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The Prevalence of Holism

November 20, 2013

Holistic thinking has gradually took over nearly all aspects of how we view the world. The reductionist approach has had to retreat to its remaining strongholds of analytical philosophy, philosophy of mind, biology, and certain lingering interpretations of physics and cosmology that emphasize entropy, closed systems and hope for a unification of gravity and quantum forces. It holds so little actual ground, yet in our imagination it still seems to be a powerful force in society.

Holism guides the now dominant interpretation of Quantum physics, it guides nearly all sociological enquiries. It is central to ecological thinking, and the politics of environmental conservation. It is present throughout most 20th century work in continental philosophy, from Karl Jaspers, to Merleau-Ponty, to Foucault, to Derrida. It is the conclusion of Quine’s pragmatism and of the later work of Wittgenstein. It is the fundamental insight of many new-age spiritual lifestyles and self-help books. It is vital to the economic insight that stock market crashes are systemic failings, not just unfortunate accidents or incidents. As the economist Schumpeter showed. In Psychology, despite stubborn clinging of some to brain reductionism of consciousness, despite this, in all its practical applications of helping people with psychological issues a holistic method is invariably followed of looking at their whole life situation, including past memories, habits, etc…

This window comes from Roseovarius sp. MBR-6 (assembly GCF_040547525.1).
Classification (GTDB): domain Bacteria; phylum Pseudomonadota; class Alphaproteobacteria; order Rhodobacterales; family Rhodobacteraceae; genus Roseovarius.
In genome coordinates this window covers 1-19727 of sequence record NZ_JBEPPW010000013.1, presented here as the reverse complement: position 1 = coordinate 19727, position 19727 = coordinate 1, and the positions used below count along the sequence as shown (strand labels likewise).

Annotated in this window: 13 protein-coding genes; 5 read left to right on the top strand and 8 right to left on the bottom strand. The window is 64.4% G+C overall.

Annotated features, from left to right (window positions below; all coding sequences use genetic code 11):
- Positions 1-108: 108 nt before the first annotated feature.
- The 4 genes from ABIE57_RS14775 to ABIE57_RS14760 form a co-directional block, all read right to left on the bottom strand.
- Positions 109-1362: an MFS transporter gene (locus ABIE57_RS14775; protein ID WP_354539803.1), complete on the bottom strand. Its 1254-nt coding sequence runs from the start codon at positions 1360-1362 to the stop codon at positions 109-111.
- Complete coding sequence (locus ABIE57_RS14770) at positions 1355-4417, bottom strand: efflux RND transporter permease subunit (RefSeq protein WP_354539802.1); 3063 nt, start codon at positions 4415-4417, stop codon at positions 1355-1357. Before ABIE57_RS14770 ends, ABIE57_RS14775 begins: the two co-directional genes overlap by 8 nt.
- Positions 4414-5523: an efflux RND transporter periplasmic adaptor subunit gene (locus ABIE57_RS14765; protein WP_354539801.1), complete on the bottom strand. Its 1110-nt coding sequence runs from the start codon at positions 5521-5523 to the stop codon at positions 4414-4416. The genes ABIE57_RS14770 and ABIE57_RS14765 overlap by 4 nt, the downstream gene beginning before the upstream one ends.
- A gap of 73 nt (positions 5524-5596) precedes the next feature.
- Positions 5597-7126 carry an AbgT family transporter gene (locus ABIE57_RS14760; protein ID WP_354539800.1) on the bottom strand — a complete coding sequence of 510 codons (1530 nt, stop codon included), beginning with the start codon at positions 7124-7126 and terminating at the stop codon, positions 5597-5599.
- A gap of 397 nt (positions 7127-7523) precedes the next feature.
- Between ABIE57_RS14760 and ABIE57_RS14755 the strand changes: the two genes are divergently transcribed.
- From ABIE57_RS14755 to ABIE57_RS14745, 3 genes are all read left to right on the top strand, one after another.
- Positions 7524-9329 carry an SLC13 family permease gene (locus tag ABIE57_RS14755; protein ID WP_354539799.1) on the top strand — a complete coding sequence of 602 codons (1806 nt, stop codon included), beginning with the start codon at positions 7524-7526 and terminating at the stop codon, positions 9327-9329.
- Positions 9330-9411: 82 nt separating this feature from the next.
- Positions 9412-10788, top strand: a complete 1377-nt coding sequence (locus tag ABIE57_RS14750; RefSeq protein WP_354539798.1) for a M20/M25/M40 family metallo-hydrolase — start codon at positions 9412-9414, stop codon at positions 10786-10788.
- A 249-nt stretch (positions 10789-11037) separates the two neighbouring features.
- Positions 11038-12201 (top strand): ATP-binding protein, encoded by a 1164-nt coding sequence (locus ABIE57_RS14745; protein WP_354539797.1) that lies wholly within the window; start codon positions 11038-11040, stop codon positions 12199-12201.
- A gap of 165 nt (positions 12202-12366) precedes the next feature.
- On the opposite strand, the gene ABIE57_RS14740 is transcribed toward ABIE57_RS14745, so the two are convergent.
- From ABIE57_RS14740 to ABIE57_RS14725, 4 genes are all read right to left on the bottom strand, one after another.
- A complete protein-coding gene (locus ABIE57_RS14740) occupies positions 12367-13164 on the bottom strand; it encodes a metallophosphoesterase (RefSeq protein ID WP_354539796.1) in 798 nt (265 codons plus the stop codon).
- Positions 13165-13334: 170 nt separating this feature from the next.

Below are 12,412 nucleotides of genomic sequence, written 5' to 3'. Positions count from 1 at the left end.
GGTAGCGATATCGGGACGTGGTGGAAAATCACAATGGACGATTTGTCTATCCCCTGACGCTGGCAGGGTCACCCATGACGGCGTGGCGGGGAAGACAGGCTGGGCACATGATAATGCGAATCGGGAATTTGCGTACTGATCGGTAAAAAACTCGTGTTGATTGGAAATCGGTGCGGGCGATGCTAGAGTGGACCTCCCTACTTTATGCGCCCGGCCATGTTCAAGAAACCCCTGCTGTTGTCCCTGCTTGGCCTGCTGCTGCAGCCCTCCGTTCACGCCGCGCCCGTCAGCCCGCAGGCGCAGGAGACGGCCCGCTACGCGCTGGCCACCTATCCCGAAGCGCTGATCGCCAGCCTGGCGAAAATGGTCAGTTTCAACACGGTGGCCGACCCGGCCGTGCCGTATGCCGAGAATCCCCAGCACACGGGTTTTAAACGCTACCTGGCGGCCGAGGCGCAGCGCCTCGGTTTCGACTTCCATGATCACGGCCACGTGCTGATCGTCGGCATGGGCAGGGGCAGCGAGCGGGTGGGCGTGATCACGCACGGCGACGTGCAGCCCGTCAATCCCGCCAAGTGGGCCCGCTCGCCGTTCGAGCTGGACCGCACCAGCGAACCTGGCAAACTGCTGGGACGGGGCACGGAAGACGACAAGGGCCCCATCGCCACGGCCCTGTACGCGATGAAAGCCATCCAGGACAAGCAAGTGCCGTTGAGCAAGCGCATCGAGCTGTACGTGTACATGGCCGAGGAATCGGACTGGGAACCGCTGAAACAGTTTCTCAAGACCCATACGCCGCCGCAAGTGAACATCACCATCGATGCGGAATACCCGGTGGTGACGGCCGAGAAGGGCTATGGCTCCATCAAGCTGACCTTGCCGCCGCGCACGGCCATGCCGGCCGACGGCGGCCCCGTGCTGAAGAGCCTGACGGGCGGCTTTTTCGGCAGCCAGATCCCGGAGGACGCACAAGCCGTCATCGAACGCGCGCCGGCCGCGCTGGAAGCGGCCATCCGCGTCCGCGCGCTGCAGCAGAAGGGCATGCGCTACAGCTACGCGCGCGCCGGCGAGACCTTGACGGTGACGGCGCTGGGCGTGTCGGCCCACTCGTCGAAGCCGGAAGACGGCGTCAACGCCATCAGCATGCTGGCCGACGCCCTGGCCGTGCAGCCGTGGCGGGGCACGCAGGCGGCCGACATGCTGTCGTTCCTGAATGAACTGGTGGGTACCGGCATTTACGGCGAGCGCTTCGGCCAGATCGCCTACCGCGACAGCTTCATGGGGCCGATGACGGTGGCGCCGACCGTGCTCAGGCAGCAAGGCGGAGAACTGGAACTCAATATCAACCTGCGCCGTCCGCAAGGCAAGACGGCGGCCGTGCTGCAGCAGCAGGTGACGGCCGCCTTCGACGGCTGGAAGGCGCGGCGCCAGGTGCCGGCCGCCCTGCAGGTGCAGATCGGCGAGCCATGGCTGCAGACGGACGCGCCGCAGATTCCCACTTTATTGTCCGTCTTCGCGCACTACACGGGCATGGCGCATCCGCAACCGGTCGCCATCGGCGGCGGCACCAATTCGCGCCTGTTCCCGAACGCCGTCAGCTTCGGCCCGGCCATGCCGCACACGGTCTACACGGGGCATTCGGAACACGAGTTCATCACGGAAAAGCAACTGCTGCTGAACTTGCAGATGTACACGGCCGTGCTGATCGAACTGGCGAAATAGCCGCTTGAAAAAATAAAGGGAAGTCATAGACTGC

So the holistic approach has now largely taken over. As thinkers such as Fritjof Capra were forecasting and prognosticating 30 to 40 years ago. Yet the shadow of reductionism remains hanging over us it seems. Journalists can still make catchy stories out of it. Certain eccentric individuals can still make a living selling books of their courageous attempts to make reductionism work, in line with some nostalgic vision they have of the function of science. They may even explicitly claim not to be doing this in one sentence, while every other sentence implies it and is orientated relative to it. You cannot blame them for trying!

What drives all this continuing interest? Simple: reductionism preserves for certain “experts” in their field a privileged status. The speaker of such insights is the maker of the “reduced world” in which the rest of us then have to live. He is the puppet master, and we are his puppets. This power relationship is what keeps it in the spotlight, despite its gradual disappearance from nearly all practical science over the last fifty years. It is a great way for journalists to keep people down by spreading a fatalist, dis-empowering outlook on the world. It is a great way to keep people feeding the  pharmaceutical  companies. As such, reductionism is purely politically motivated and has no basis in a considered appreciation of the reality that surrounds us.

It is quite a relief then, that holism has prevailed in our social thinking day to day, for without it our awareness of our surroundings would be severely curtailed. It is so prevalent I think we just take it for granted. I was trying to think what holism is earlier, then I realised the philosophy I have followed most of my adult life of phenomenology is a great example of holistic thinking. It was there in the background all along! On the horizon of my awareness, to speak holistically. So I had nothing to worry about, nothing to fear from the scare-mongering of the wannabe puppet masters out there. No one is pulling my strings, and no one is pulling yours, so lets embrace the freedom we have in this new-age era of holism.

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